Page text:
Loading up soybean products on the cart was a royal pain. We constantly racked our brains to pack every inch of space and save time by making fewer trips. However, sometimes we still ran out of stock. In remote towns far from the county seat, people dealt with the hassle of groceries by shopping in bulk at the big markets—several sacks of goods in one go. Our full cart of cargo was easily gone.
Going out of the yard, we were faced with a downhill slope that met the neighbor’s one-meter-long wall. It was a sharp turn to take in an all-too-narrow alleyway. Every time we loaded up the vehicle, I was riddled with anxiety at the thought of the wheels slipping when Dad turned the cart at the end of the slope. As we set out, both of us squeezed into the front of the cart, and helped Mom set up her stall before hitting the road to the markets with our own load.
On the way to market, I could count on Dad’s cunning bribe for his gluttonous, indulgent son—a feast of steamed buns (my favorite) filled with pork or leek, or fried pancakes. This was my motivation to embark on the journey. It was also yet another reason why I would never be like my sister. She never fell for such tricks.
Dad loved his food even more than I did, and here too he was different from Mom. My mother is a conscientious, thrifty housewife, always bringing home-cooked meals to her stall duty. She was never willing to indulge her palate with our hard-earned money. Women are more respectable than men, I honestly feel. We men often regard our family merely as a starting point and source of support. Women hold their family as their ultimate goal and destination. The weight of the household rests on their shoulders.
After satisfying ourselves, Dad and I hurried the three-wheeled cart on a long, bumpy westward road to the large marketplace at Zhuqueyu Town. The exposed railroad tracks were like snakes stretching endlessly on the ground, bathed in the dazzling sun. I sat next to my father, eyes sore from the reflected sunlight, thinking of trains faraway speeding toward terra incognita without ever stopping.
At the market, a crowd was already surging. Children on winter break squatted in pops of colorful outfits, playing with spinning tops. Their screams rivaled the sporadic sound of firecrackers echoing in the village roads and countryside. The street was lined with rows of stalls, and vendors everywhere chatted and peddled their wares from their small stools. The houses behind them flaunted decorative tiles with flowers, birds, and auspicious sayings—“Heaven rewards hard work,” “Tranquility is happiness,” or “Good fortune fills the garden.” A throng of locals gathered around a stall penning Spring Festival couplets by the red brick wall of a courtyard, eager to harvest their own piece of spring happiness.
Dad and I rushed to occupy an open space and set up our booth without skipping a beat. However, business was still sparse over an hour later. It was time to whip out the small speaker for a little broadcast. “I got it all and I got it cheap! Rice cakes, tofu sheets, hotpot meatballs, tofu rolls, deep fried meatballs! Wholesale and retail all welcome!”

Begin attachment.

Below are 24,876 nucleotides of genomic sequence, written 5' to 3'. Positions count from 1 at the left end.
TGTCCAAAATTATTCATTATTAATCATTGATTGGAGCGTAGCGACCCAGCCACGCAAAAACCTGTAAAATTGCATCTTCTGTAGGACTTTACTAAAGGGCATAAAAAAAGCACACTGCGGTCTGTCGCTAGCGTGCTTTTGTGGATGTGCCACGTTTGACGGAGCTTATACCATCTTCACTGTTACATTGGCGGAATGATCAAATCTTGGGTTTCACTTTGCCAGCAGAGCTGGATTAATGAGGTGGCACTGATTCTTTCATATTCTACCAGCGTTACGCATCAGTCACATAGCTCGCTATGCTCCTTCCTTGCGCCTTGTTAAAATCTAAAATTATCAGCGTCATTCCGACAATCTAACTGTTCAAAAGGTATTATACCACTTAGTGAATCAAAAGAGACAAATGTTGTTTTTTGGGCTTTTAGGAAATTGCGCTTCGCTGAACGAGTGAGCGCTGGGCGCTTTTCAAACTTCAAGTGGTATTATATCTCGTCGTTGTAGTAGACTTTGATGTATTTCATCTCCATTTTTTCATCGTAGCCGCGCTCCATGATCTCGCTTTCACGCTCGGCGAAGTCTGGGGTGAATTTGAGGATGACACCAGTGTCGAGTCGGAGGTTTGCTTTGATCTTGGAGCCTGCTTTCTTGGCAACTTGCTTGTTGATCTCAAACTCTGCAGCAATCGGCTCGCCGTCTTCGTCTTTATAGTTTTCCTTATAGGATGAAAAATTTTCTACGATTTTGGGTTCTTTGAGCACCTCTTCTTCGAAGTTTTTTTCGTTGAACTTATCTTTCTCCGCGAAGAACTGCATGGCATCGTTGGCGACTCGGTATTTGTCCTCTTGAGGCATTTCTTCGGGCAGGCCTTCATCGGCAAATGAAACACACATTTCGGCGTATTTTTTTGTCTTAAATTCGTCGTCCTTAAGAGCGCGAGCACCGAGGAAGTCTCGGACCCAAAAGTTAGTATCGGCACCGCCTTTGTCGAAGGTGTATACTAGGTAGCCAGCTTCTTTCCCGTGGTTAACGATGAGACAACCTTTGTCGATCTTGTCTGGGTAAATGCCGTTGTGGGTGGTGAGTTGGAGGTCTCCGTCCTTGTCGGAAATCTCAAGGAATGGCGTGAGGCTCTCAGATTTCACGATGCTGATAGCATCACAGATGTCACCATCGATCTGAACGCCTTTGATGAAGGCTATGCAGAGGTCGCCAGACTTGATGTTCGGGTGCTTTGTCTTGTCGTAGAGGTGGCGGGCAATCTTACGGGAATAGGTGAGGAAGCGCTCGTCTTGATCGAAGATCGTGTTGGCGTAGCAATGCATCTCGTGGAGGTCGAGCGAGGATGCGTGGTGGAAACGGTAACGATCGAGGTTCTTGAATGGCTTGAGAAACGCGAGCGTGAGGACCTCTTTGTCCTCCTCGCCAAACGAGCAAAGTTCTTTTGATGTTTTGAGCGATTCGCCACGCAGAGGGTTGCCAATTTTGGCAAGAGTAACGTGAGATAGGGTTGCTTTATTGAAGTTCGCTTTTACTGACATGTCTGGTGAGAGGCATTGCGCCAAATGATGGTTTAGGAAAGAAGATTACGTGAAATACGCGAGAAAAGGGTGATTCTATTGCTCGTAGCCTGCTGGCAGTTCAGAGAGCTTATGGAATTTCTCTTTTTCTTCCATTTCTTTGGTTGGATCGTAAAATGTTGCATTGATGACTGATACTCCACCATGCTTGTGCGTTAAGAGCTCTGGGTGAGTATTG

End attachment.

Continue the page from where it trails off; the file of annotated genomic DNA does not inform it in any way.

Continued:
No noise, no business. The speaker never failed to lure customers in, the first few out of sheer curiosity and then followed by the ever-growing crowd.
This was my time to shine. After all, you gotta talk your way into the customers’ heart, and what a lovely surprise to get an earful of the goods on sale from a tiny vendor. I sure was a sweet young thing, addressing everyone as “Auntie” and “Uncle.” “One yuan for three slices of rice cake, and I’ll give you an extra one if you spend 3 yuan.” “Tofu is 5 yuan and 4 mao, but let’s just round it down to 5 yuan, okay?” “Auntie, go for Qiuxia brand for hotpot ingredients; it’s so yummy and cheap! Way more affordable than the Hongjiujiu products...”
Sometimes, though, Dad wasn’t all that impressed with my strategy of shaving prices off to the round figure. He’d bicker with the customer for those extra mao, but then I, too, became stubborn. I felt he was looking down on me as just a little kid, and I sided with the customer to teach Dad a lesson. We would be flushed with anger, faces red, neither willing to give an inch. Ironically, this only stirred the curiosity of our customers; now we were talking good business.
The ruse from my elementary school days—“emotion-based marketing”—is now a popular trick across online retail platforms. Vendors in livestreaming sales stage whole sketches of the salesperson seemingly turning against the brand’s interest in favor of the customers. Well, this strategy is a tale as old as time at rural marketplaces. “Magic superglue! Strong enough to stick a whole aircraft carrier together!” “Are these cleavers pricey? Why, the boss is my cousin.” Been there, done that over a decade ago, as a little salesman next to the family’s tricycle working his tail off.
If you think there’s anything new under the sun, think again. It’s all the same old, well-trodden story.
Business grew more challenging in the summer. Back then, proper refrigerators were rare for most households in northwest China. Soy products rotted so fast, they weren’t easy to store in summer. Hardly anyone bought for more than one or two meals at a time.
No wonder Dad was particularly grumpy in the summer. Even with a refrigerator at home, we lost part of our soybean products to smelly mold. Business was tough even with those goods we managed to bring out the door. In winter, we soaked two 70-jin sacks of soybeans at a time; just half a bagful did the job in the summer. Seitan and cold noodles known as liangpi were popular snacks amid the summer heat for workers in Shagoudi and Dongtou County, so our family added them to our offerings to supplement our meager profits.